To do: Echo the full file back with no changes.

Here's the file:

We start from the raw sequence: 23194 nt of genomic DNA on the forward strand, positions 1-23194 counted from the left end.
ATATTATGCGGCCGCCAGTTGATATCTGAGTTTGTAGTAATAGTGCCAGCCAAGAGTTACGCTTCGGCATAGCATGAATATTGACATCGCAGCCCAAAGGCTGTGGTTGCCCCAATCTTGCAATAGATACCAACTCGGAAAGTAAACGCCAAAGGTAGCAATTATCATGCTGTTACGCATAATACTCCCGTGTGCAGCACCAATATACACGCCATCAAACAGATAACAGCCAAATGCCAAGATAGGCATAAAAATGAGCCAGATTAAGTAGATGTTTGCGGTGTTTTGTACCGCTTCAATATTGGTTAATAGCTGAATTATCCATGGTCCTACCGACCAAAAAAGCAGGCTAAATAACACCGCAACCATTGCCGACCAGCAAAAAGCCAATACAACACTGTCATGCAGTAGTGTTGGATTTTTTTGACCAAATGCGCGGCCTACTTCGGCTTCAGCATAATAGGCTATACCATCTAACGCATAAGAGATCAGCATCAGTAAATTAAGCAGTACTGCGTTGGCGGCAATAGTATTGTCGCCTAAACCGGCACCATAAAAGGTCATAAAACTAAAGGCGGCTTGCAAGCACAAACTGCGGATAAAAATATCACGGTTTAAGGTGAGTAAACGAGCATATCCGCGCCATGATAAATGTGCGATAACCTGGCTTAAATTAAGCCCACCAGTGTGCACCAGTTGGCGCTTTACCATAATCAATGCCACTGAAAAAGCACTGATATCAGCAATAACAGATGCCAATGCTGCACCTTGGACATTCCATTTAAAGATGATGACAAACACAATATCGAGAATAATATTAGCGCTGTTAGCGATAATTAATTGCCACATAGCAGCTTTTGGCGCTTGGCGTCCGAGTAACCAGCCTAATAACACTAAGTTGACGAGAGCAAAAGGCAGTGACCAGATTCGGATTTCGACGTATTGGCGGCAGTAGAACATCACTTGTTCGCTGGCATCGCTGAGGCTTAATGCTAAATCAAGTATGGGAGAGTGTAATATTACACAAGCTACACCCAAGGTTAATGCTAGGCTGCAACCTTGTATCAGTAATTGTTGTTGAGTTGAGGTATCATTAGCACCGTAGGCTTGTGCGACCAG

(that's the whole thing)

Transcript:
We start from the raw sequence: 23194 nt of genomic DNA on the forward strand, positions 1-23194 counted from the left end.
ATATTATGCGGCCGCCAGTTGATATCTGAGTTTGTAGTAATAGTGCCAGCCAAGAGTTACGCTTCGGCATAGCATGAATATTGACATCGCAGCCCAAAGGCTGTGGTTGCCCCAATCTTGCAATAGATACCAACTCGGAAAGTAAACGCCAAAGGTAGCAATTATCATGCTGTTACGCATAATACTCCCGTGTGCAGCACCAATATACACGCCATCAAACAGATAACAGCCAAATGCCAAGATAGGCATAAAAATGAGCCAGATTAAGTAGATGTTTGCGGTGTTTTGTACCGCTTCAATATTGGTTAATAGCTGAATTATCCATGGTCCTACCGACCAAAAAAGCAGGCTAAATAACACCGCAACCATTGCCGACCAGCAAAAAGCCAATACAACACTGTCATGCAGTAGTGTTGGATTTTTTTGACCAAATGCGCGGCCTACTTCGGCTTCAGCATAATAGGCTATACCATCTAACGCATAAGAGATCAGCATCAGTAAATTAAGCAGTACTGCGTTGGCGGCAATAGTATTGTCGCCTAAACCGGCACCATAAAAGGTCATAAAACTAAAGGCGGCTTGCAAGCACAAACTGCGGATAAAAATATCACGGTTTAAGGTGAGTAAACGAGCATATCCGCGCCATGATAAATGTGCGATAACCTGGCTTAAATTAAGCCCACCAGTGTGCACCAGTTGGCGCTTTACCATAATCAATGCCACTGAAAAAGCACTGATATCAGCAATAACAGATGCCAATGCTGCACCTTGGACATTCCATTTAAAGATGATGACAAACACAATATCGAGAATAATATTAGCGCTGTTAGCGATAATTAATTGCCACATAGCAGCTTTTGGCGCTTGGCGTCCGAGTAACCAGCCTAATAACACTAAGTTGACGAGAGCAAAAGGCAGTGACCAGATTCGGATTTCGACGTATTGGCGGCAGTAGAACATCACTTGTTCGCTGGCATCGCTGAGGCTTAATGCTAAATCAAGTATGGGAGAGTGTAATATTACACAAGCTACACCCAAGGTTAATGCTAGGCTGCAACCTTGTATCAGTAATTGTTGTTGAGTTGAGGTATCATTAGCACCGTAGGCTTGTGCGACCAG